However, the film, as well as Hill's novel, is more geared towards the purpose to which ghosts return and how the living investigate why a ghost obsessively directs them to their history. The ghosts lurk over their shoulders and cause havoc in The Woman in Black and Kipps knows he will get to the bottom of their wrath if only the living don't get in the way of the dead. Watkins' delicate method of showing blood only when it is absolutely necessary makes tragic situations all the more morose. The villagers are terrorized, with the muted colors, no one looks well-rested, nor adequately nourished, and there's a heaviness to all the unwelcome eyes cast down upon Arthur's visitation.

Janet McTeer portrays Mrs. Daily, who has a foreboding presence with a history of becoming hysterical. We are forewarned by her husband, who hosts Arthur Kipps for his first dinner at their home, not to mention children. She slowly unravels as does their story, and as do all the townsfolk's stories of tragedy. The villagers curse Kipps presence, but little do they know how he intends to help them, though all of his intentions do not lift the ghost's need for revenge. Eel Marsh House's ghost is beyond being able to forgive and forget no matter how Kipps understands the truth as he then tries to bury the sorrow and quell the angry spirit.

Five out of five headless dolls; for being creepifyingly excellent.

Tuesday, February 07, 2012

REVIEW: First two episodes of ABC's The River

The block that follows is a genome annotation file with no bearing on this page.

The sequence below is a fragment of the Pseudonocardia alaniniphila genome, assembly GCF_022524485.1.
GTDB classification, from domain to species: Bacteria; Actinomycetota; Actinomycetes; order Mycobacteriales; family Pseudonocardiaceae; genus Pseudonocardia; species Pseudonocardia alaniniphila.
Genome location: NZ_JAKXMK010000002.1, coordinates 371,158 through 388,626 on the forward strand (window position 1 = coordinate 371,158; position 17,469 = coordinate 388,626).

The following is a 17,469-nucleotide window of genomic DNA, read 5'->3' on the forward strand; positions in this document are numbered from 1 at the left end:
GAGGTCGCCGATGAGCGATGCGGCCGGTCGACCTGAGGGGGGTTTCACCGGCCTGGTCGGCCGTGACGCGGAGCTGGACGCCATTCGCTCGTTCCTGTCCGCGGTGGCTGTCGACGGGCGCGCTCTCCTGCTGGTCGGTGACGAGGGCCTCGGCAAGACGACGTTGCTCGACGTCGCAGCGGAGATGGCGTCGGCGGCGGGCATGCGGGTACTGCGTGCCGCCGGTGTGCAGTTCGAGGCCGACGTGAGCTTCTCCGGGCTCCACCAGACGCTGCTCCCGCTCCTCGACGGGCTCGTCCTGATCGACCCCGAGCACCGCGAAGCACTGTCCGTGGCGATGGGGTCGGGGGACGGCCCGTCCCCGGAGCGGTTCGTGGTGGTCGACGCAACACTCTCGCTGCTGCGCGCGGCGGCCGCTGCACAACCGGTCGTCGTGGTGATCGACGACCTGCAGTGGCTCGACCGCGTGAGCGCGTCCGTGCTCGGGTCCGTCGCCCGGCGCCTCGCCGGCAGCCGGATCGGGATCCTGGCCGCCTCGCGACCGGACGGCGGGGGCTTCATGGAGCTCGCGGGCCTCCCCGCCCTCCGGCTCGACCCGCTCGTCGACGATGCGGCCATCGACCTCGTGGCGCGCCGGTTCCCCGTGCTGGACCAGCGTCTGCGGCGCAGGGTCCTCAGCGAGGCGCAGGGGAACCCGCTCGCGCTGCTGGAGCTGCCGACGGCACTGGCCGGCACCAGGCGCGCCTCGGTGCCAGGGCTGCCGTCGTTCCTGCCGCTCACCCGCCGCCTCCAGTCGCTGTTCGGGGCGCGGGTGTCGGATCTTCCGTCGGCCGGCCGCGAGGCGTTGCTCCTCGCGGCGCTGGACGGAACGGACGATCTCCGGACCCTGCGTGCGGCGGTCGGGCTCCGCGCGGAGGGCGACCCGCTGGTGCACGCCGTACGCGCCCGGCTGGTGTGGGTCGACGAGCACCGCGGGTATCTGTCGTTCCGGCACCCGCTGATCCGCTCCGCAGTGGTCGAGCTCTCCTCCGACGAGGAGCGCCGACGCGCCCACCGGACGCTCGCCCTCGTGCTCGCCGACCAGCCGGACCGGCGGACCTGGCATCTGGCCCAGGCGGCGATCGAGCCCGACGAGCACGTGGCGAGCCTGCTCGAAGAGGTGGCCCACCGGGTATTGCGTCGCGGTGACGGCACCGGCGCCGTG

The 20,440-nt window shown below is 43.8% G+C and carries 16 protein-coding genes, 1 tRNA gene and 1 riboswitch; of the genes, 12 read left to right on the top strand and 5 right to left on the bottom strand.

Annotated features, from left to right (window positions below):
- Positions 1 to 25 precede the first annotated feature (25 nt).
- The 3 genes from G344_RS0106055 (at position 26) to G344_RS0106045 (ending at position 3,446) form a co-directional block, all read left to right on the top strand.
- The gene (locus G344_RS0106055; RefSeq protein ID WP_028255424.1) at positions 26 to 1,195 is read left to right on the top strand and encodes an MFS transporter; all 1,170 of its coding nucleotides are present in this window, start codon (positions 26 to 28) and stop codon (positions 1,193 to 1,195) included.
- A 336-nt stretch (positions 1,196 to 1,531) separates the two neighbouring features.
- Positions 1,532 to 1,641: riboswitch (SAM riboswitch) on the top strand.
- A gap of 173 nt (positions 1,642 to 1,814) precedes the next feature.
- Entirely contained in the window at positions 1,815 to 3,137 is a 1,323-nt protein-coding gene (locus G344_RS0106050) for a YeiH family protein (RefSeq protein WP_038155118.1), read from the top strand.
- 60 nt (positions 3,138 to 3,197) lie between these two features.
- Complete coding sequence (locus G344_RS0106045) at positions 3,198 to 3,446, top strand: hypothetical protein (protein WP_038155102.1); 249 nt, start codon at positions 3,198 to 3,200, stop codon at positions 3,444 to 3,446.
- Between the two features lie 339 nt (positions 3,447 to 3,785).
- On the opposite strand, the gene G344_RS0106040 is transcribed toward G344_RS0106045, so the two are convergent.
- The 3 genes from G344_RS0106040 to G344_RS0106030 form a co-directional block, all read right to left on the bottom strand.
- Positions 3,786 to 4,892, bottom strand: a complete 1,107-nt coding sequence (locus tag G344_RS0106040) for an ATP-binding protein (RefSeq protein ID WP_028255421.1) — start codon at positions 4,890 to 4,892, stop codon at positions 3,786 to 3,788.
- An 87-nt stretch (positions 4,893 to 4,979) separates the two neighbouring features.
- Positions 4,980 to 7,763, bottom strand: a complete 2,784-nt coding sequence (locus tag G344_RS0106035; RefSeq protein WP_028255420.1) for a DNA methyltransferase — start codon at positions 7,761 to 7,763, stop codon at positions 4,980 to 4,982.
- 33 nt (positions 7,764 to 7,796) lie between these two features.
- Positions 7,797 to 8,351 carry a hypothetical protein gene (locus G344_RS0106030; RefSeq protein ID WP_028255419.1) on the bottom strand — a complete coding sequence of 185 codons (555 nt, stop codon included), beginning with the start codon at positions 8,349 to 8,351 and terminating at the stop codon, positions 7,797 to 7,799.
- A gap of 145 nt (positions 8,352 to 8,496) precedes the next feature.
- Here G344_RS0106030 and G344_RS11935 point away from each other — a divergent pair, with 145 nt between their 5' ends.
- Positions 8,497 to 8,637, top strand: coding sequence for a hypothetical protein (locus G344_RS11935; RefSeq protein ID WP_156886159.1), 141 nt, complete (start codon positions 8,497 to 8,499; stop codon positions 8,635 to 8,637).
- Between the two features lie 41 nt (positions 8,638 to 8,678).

There are spoilers here but I will try to not reveal everything. I will say that my primary reason for watching The River is to see Thomas Kretschmann be a mean bastard. He is kinda mean. Doesn't like to do much without a gun in his hands. He has a bit of character development going on that leads us to believe he knows a lot more about what Emmett Cole was searching for and it is not magic. But don't let son Lincoln Cole know that yet... he's got magic on his mind and mentions it several times. This show is perfect for creating a drinking game. Every time you hear "magic", take a drink. Everytime the shot is messed up by fast camera moves when there is nothing to see, take a drink. It's the only way to get through the dizzying, actionless first 45 minutes. I didn't get giddy drunk, but more of an upset stomach while watching the debut of The River on ABC, created by Paranormal Activity's Oren Peli. Two hours of shaky action sequences with very brief moments of stillness in stationary camerawork. It was as if I drank an Ayahuasca smoothie when the crew, looking for missing naturalist Emmett Cole, arrived at his abandoned boat on the Amazon River. There's no widening of a shot to capture the expression on faces. The jarring motions are so predictable that I usually felt like I could look away and not miss anything during large amounts of dialogue. On that boat is a room welded closed; no pause given to waiting to figure out if it would be safe to enter. Upon entering the room, the crew discovers what looks like voodoo-like ritual tools and a vessel under a blanket that harkens to one of those empty pods from the 70s version of Invasion of the Body Snatchers. Immediately, whatever was in that thing, fled the room into the jungle. Seriously, you have cameras rolling and you're not rewinding and slowing down the footage to investigate it? There's a lot of foreshadowing in the mechanic's story of his daughter's ghost friend he encountered when she was a child. It's a good story, listen to it. The camera is steady on the father so you can regain some balance until the vertigo-inducing shaky cam returns. Soon his daughter becomes possessed. Oh, well, we figured with all her "spirit" intuitiveness that this was bound to happen. Papa Cole's disappearance is connected to the "magic" he was seeking. We get it. We had to wait 45 minutes for a clever use of the photography. In hindsight, it seems quite ironic that this entity from the spirit world is really into this shaky style and, while the camera is still in the hands of the man, whom the entity just took out, it gets the man off the ground, spins him before the show cuts to commercial. It was pretty funny to watch. Second episode then airs and there's some interesting moments when the Billy Zane-ish a la Dead Calm producer starts to make me wish Papa Cole's wife, Tess, will sooner than later bash his head in; give it time, I tell myself. He likes to capture moments for his documentary like the forest of hanging dolls in the graveyard. Okay, clever work in having a monkey wearing a doll face. It was creepy, Japanese-style horror in a twisted, funny way. Tess calls, "Little girl," to set up the viewer into thinking that there's a child in the jungle, yet here we are again mystified that the cameraman isn't showing what she's seeing yet. Why is the cameraman in the back of the group all the time?! So friggin' lame. I also wondered: where are the battery chargers for the cameras? They're in the jungle all day and half the night and they are not changing the batteries. It is so unrealistic. Just when you think you'll not hang in for a 3rd episode next week, in the last 30 seconds they reintroduce a plot device involving a necklace given to the son by the father. That same symbol appears on the neck of a character and it hooks the viewer in... though it will not answer any questions if they reveal next week that this character got drunk with Papa Emmett one night and thought it would be a good tattoo to get as a rite of passage. I give the first two hours 3 out of 5 beheaded dolls. It means, watch it but don't worry about rewinding sequences where you think something went too fast by the camera. You won't see anything. It's just a bunch of prop people throwing things across the frame to jar you awake.